Mountain Pose. Bring the palms together in front of the chest.  Lift the palms upward. Feel the stretch through the sides of the body, feel the lift in the abdomen.  Breathe.  Open the arms a little beyond shoulder width apart and gently Arch Back, keeping the lower back completely stable, arms and ears staying aligned.  The arch is from just underneath the shoulder blades.

Bring the body back to centered.  Open the arms, hinge from the hips, lengthen through the spine, bend the knees, and move into Forward Fold.   Bring the palms to either sides of the feet.  Let the upper body relax over the lower body.  Breathe.

Step the left foot far back into Lunge, enough so the the right knee is behind the right ankle. 

Lower the left knee keeping the toes curled on the mat.  Lift the body upright, and use the upper body to sink through the hips to stretch the left thigh. Breathe. Bring the hands to the mat underneath the shoulders.  Step the right foot back to meet the left, and move into Down Dog, hips and hamstrings lifting upward, spine lengthening downward.

Bring the knees to the mat. Uncurl the toes to flatten the feet.  Flex the spine upward, tuck the hips forward, and bring the chin to the chest to move the body into Cat Pose. Bring the spine into a Cow Pose spine, extending the spine downward while lifting the hips, lifting the chin and chest.  Curl the toes, lift the hips, and return to Down Dog.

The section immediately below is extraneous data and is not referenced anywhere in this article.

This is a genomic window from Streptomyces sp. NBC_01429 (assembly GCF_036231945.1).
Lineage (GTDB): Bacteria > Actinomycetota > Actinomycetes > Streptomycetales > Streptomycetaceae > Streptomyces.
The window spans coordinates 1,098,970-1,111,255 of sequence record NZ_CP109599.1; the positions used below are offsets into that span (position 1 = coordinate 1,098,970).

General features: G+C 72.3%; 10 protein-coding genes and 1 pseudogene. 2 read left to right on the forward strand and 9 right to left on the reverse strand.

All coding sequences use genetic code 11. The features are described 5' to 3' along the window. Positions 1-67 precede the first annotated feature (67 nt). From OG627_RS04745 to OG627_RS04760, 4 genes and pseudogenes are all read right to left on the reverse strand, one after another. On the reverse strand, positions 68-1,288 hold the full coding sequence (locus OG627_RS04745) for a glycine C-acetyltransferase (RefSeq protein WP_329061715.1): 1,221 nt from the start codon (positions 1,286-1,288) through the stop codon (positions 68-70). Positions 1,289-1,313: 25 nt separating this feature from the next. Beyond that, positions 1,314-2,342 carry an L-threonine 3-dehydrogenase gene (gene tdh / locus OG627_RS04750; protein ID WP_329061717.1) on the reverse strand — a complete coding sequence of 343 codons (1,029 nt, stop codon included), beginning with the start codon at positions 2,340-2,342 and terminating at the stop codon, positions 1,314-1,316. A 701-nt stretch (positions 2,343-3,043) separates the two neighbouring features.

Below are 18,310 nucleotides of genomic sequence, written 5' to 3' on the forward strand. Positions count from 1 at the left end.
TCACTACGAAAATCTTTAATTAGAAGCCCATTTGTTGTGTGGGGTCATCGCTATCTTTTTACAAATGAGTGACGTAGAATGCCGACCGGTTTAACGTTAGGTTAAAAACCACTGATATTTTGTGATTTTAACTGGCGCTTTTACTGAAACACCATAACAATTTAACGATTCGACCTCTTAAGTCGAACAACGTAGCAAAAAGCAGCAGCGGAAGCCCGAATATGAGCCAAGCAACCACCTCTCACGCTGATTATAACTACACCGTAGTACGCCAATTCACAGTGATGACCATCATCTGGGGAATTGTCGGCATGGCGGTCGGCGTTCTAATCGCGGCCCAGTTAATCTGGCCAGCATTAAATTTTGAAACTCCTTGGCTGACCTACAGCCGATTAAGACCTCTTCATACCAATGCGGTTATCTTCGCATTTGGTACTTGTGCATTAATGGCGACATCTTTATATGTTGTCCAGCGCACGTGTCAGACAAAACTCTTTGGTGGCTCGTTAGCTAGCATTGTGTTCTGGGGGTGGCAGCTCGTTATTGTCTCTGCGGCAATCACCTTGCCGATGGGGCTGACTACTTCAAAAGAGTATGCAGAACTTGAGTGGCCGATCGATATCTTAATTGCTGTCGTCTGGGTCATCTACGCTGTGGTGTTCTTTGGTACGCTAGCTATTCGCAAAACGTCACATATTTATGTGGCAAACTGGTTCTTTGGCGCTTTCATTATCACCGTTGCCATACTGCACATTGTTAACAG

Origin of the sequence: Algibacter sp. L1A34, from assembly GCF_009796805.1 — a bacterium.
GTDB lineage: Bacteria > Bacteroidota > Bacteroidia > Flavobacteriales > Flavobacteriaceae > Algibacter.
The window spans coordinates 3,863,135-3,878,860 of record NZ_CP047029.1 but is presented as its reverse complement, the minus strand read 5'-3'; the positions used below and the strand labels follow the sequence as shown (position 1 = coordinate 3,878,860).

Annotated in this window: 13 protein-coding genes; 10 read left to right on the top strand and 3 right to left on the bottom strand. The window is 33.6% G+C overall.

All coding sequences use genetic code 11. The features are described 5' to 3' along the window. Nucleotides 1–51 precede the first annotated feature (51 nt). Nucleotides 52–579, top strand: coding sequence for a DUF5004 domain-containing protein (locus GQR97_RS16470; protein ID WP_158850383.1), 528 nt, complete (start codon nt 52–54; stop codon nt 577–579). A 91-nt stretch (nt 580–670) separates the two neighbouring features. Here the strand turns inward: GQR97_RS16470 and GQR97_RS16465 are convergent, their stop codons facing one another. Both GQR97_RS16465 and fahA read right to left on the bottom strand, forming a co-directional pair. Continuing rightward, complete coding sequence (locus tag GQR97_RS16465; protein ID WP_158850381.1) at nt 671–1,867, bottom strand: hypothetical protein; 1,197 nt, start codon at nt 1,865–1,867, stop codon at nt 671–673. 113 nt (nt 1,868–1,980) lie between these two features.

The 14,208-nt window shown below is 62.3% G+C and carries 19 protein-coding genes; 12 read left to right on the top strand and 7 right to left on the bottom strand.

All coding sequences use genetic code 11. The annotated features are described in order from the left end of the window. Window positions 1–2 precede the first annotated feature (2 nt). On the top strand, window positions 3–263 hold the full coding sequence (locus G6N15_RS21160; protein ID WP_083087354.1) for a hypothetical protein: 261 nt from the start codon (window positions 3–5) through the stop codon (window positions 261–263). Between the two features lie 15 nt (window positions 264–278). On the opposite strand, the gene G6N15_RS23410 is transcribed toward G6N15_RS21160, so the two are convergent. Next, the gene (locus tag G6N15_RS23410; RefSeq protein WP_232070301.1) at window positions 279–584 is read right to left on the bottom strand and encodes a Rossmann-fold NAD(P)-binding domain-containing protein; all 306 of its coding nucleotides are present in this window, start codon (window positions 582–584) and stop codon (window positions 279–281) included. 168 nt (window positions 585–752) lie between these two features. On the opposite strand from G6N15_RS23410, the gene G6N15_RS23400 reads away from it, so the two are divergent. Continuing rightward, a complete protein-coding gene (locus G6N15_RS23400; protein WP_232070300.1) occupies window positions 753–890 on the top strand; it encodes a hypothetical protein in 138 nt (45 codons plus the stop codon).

Step the left foot forward to come into Lunge.  Use the left hand to work that foot all the way up to the front of the mat.  Bring the right foot to meet the left foot into Forward Fold, knees bending.  Set feet up for Mountain Pose.

Lift the head, lengthen through the spine, bring the arms out to the side and begin to lift the body into Standing as the palms come together overhead.  Stretch the arms alongside the ears, lengthening through the spine, then bring the palms together in front of the chest.  Take a deep breath. 

Repeat stepping right foot back.

Continue sequence, moving more rapidly with each progression.